Any significant infection can further perpetuate this response. Continued deterioration of a wound is likely due to invasive infection. A more common cause of infection today is a pulmonary complication—either a chemical or bacterial insult leading to pneumonia. Catheter sepsis is the third most common cause of infection. If infection is found, an aggressive antibiotics regime is indicated. Early excision and wound closure is the best way to avoid later development of burn wound sepsis.
Circumferential burns of an extremity or of the trunk pose special problems. Swelling beneath the unyielding eschar may act as a tourniquet to blood and lymph flow, and the distal extremity may become swollen and tense. More extensive swelling may compromise the arterial supply. Escharotomy, or excision of the eschar, may be required. To avoid permanent damage, escharotomy must be performed before arterial ischemia develops. Constriction involving the chest or abdomen may severely restrict ventilation and may require longitudinal escharotomies. Anesthetics are rarely required, and the procedure can usually be performed in the patient’s room.
Acute gastroduodenal (Curling) ulcers were at one time a frequent complication of severe burns, but the incidence is now extremely low, largely as a result of the early and routine institution of antacid and nutritional therapy and the decrease in the rate of sepsis.
A complication unique to children is seizures, which may result from electrolyte imbalance, hypoxemia, infection, or drugs; in one-third of cases, the cause is unknown. Hyponatremia is the most frequent cause. Systemic hypertension occurs in about 10% of cases in the postresuscitation period.
RESPIRATORY INJURY IN BURNS
Today the major cause of death after burns is respiratory failure or complications in the respiratory tract. The problems include inhalation injury, aspiration in unconscious patients, bacterial pneumonia, pulmonary edema, and posttraumatic pulmonary insufficiency. Smoke inhalation markedly increases mortality from burn injury.
Smoke inhalation injuries, caused by incomplete products of combustion and which predispose to other complications, are divided into three categories: carbon monoxide poisoning (Table 14–4), upper airways injury, and inhalation of noxious compounds in the lower airways (Table 14–5).
Table 14–4.Carbon monoxide poisoning. |Favorite Table|Download (.pdf) Table 14–4. Carbon monoxide poisoning.
|Carboxyhemoglobin Level ||Severity ||Symptoms |
|< 20% ||Mild ||Headache, mild dyspnea, visual changes, confusion |
|20%-40% ||Moderate ||Irritability, diminished judgment, dim vision, nausea, easy fatigability |
|40%-60% ||Severe ||Hallucinations, confusion, ataxia, collapse, coma |
|> 60% ||Fatal || |
Table 14–5.Sources of toxic chemicals in smoke. |Favorite Table|Download (.pdf) Table 14–5. Sources of toxic chemicals in smoke.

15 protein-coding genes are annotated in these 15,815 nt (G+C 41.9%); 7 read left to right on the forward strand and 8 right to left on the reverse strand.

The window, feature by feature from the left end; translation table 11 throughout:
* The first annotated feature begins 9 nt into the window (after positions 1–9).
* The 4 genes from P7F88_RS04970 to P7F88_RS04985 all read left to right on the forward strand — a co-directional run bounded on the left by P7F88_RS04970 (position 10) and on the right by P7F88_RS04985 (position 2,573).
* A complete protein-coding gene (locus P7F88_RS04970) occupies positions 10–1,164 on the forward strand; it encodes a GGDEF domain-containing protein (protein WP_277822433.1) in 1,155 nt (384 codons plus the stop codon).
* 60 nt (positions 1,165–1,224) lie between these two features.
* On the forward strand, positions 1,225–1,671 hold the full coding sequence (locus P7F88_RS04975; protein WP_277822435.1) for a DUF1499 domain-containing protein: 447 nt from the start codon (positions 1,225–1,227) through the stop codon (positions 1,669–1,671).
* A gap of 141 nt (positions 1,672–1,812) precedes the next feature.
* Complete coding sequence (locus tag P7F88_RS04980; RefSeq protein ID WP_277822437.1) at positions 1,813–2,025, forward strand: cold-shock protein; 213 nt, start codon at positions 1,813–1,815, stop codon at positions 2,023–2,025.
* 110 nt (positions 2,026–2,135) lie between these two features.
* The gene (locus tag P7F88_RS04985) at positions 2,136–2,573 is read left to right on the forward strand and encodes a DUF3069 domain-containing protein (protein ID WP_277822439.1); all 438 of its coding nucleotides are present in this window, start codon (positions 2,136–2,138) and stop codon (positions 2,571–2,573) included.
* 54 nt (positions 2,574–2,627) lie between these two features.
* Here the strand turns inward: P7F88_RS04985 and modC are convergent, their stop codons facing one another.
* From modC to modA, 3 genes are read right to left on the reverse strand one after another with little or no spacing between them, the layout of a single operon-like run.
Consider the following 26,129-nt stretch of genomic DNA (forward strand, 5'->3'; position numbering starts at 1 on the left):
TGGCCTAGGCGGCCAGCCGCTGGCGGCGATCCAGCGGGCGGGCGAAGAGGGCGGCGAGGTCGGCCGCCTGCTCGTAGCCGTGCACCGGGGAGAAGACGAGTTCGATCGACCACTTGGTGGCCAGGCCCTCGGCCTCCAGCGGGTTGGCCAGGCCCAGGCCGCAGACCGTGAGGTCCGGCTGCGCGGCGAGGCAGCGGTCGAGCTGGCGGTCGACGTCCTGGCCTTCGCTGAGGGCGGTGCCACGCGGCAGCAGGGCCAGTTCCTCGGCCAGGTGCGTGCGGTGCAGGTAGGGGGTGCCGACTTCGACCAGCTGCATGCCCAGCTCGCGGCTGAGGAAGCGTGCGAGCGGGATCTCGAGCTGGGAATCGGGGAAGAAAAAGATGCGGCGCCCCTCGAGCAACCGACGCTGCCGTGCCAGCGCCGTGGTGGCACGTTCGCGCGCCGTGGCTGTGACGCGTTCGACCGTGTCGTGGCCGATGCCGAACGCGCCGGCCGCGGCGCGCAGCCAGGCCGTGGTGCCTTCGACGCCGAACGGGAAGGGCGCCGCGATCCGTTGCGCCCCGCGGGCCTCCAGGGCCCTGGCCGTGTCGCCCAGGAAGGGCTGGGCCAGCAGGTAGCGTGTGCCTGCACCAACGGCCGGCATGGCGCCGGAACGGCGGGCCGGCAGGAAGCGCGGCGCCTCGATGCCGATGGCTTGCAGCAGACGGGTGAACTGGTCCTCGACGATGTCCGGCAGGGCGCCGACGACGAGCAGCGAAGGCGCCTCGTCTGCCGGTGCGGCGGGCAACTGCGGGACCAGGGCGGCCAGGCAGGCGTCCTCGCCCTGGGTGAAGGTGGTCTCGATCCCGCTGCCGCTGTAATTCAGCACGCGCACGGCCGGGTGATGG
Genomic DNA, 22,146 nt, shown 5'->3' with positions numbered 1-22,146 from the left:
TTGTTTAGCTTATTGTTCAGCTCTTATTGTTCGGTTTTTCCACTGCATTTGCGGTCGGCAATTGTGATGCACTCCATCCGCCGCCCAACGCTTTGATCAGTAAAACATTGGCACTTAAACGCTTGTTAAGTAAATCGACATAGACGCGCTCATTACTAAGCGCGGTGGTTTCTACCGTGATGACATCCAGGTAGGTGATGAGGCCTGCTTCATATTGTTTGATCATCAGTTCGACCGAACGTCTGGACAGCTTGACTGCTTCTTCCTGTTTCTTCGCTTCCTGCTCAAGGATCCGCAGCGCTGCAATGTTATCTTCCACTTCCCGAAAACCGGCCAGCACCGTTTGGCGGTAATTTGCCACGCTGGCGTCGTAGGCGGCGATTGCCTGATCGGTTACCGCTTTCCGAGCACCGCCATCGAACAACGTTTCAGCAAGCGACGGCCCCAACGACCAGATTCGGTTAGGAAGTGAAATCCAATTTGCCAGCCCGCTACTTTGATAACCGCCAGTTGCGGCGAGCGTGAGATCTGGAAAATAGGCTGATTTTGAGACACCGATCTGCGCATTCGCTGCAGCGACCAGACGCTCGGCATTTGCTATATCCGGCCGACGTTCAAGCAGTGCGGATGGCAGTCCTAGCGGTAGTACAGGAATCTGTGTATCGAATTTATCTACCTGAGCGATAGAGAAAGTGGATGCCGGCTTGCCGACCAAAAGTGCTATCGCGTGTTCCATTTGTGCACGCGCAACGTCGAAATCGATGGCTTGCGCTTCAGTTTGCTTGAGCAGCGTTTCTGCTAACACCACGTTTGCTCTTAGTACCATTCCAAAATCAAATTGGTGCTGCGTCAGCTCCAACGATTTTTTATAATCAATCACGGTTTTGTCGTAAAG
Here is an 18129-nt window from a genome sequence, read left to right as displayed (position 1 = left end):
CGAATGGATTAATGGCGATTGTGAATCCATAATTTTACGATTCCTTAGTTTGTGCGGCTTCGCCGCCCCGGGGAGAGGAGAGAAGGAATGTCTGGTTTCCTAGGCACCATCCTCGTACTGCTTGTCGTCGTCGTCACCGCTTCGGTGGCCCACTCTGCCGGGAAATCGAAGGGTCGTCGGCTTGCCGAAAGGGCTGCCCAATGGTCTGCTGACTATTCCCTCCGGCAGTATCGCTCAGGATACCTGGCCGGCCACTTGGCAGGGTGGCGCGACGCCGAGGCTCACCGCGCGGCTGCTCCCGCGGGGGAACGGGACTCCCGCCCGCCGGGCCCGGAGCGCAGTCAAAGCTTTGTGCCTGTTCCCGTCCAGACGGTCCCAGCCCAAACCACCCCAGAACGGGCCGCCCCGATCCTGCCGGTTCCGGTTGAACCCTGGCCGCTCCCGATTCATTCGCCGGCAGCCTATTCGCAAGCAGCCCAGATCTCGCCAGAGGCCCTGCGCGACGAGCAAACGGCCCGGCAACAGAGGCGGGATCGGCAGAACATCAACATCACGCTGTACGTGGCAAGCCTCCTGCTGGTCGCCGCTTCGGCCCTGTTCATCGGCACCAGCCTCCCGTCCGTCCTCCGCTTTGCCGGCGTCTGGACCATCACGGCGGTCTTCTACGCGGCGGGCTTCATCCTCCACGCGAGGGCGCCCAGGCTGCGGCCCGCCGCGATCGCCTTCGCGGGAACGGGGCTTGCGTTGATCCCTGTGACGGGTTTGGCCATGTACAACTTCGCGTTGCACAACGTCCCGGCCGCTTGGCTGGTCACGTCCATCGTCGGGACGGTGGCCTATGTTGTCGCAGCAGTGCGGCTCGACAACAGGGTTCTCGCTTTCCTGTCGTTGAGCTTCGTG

|Wood, cotton ||Aldehydes (acrolein), nitrogen dioxide, CO |
|Polyvinylchloride ||Hydrochloric acid, phosgene, CO |
|Rubber ||Sulfur dioxide, hydrogen sulfide, CO |
|Polystyrene ||Copious black smoke and soot—CO2, H2O, and some CO |
|Acrylonitrile, polyurethane, nitrogenous compounds ||Hydrogen cyanide |
|Fire retardants may produce toxic fumes ||Halogens (F2, Cl2, Br2), ammonia, hydrogen cyanide, CO |
Carbon monoxide poisoning must be considered in every patient suspected of having inhalation injury on the basis of having been burned in a closed space and physical evidence of inhalation. Arterial blood gases and carboxyhemoglobin levels must be determined. Levels of carboxyhemoglobin above 5% in nonsmokers and above 10% in smokers indicate carbon monoxide poisoning. Carbon monoxide has an affinity for hemoglobin 200 times that of oxygen, displaces oxygen, and produces a leftward shift in the oxyhemoglobin dissociation curve (P50, the oxygen tension at which half the hemoglobin is saturated with oxygen, is lowered). Calculations of oxyhemoglobin saturation may be misleading because the hemoglobin combined with carbon monoxide is not detected and the percentage saturation of oxyhemoglobin may appear normal.
Mild carbon monoxide poisoning (< 20% carboxyhemoglobin) is manifested by headache, slight dyspnea, mild confusion, and diminished visual acuity. Moderate poisoning (20%-40% carboxyhemoglobin) leads to irritability, impairment of judgment, dim vision, nausea, and fatigability. Severe poisoning (40%-60% carboxyhemoglobin) produces hallucinations, confusion, ataxia, collapse, and coma. Levels in excess of 60% carboxyhemoglobin are usually fatal.
Various toxic chemicals in inspired smoke produce tracheobronchial respiratory injuries. Inhalation of kerosene smoke, for example, is relatively innocuous. Smoke from a wood fire is extremely irritating because it contains aldehyde gases, particularly acrolein. Direct inhalation of acrolein, even in low concentrations, irritates mucous membranes and causes severe airway damage. Smoke from some plastic compounds, such as polyurethane, is the most serious kind of toxic irritant, and some plastics give off poisonous gases such as chlorine, sulfuric acid, and cyanides. Cyanide absorption can be lethal. Oxidants are released after all smoke exposures, causing mucosal and alveolar injury.